Among those experiencing new hardships is Kristin Jeffcoat, 24, who is raising three children in Camptonville, Calif., a hamlet about 80 miles north of Sacramento. When schools closed last spring, Ms. Jeffcoat, an Instacart shopper, stayed home to watch them. Then her husband got laid off from landscaping work.
The expanded safety net initially caught them: Together, they received more than $1,500 a week in jobless benefits, which exceeded their lost wages. They also received a $3,900 stimulus check, which they used to prepay three months of rent. But since the unemployment bonus ended in July, their cash income has fallen nearly 80 percent.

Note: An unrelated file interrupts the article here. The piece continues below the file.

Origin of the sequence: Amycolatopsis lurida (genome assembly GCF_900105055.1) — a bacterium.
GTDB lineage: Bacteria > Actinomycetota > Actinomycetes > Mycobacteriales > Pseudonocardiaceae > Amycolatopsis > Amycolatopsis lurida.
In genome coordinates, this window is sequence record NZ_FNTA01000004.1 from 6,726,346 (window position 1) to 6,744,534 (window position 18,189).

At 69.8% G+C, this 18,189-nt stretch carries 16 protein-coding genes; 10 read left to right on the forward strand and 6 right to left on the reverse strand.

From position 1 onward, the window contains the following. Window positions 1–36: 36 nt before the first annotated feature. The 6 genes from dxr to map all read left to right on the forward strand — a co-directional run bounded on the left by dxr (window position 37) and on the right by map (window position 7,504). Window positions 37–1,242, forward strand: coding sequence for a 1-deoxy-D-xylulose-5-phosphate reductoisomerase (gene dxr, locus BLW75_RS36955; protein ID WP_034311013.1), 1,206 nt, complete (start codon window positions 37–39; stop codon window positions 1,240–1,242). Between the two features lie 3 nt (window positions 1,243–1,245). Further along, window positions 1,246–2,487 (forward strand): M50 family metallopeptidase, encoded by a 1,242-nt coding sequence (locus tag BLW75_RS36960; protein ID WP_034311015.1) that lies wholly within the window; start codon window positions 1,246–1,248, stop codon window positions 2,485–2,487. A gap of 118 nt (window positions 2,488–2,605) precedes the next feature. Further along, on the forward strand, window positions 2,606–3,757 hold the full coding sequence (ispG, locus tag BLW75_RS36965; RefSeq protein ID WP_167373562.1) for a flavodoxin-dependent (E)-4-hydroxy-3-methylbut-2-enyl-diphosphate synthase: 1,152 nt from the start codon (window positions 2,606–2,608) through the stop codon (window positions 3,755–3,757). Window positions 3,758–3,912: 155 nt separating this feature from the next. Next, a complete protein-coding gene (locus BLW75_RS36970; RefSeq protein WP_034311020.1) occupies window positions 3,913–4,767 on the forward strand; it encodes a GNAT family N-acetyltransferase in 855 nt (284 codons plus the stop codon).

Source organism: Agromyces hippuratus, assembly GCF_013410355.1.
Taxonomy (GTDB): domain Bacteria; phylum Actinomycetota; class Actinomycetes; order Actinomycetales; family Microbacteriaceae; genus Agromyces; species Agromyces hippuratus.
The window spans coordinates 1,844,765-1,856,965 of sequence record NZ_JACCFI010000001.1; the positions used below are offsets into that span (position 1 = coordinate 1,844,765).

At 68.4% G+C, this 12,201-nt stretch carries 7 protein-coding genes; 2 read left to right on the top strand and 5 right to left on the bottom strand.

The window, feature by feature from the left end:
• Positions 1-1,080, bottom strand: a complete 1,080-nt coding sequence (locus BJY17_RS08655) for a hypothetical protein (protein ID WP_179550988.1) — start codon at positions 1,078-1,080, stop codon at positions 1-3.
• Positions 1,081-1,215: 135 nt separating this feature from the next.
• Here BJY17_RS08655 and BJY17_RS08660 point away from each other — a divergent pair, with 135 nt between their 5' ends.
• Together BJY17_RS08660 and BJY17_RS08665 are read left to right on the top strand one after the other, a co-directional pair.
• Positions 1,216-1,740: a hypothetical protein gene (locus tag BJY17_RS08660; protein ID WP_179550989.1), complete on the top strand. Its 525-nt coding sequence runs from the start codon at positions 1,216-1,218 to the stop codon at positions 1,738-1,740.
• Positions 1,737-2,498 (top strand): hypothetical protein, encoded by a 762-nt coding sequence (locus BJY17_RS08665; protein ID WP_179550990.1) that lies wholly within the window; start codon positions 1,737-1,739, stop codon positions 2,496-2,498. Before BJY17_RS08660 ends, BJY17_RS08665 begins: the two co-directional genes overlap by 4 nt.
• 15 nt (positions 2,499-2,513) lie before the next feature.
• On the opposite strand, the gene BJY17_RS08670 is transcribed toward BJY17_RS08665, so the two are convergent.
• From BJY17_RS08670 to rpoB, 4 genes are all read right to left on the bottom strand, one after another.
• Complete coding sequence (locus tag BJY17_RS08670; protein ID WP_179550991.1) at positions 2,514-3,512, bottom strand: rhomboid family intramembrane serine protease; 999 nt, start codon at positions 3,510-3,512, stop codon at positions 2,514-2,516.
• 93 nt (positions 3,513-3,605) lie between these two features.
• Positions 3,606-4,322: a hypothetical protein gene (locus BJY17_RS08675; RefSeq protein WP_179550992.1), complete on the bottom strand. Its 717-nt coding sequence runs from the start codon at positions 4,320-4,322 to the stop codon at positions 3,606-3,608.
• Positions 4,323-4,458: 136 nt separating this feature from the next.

Now living on $350 a week plus food stamps, Ms. Jeffcoat and her husband have gone without electricity because they cannot afford generator fuel (their house is off the power grid) and have spent weeks without propane for cooking and hot showers. “We stick with cold meals — cereals,” she said.
To feed the children, Ms. Jeffcoat said she sometimes skips meals, especially at the end of the month when the food stamps have run out. Her husband sold his tools to buy diapers, and Ms. Jeffcoat tried to sell her eggs to a fertility clinic, but she did not medically qualify. Worse than the physical hardships is the worry.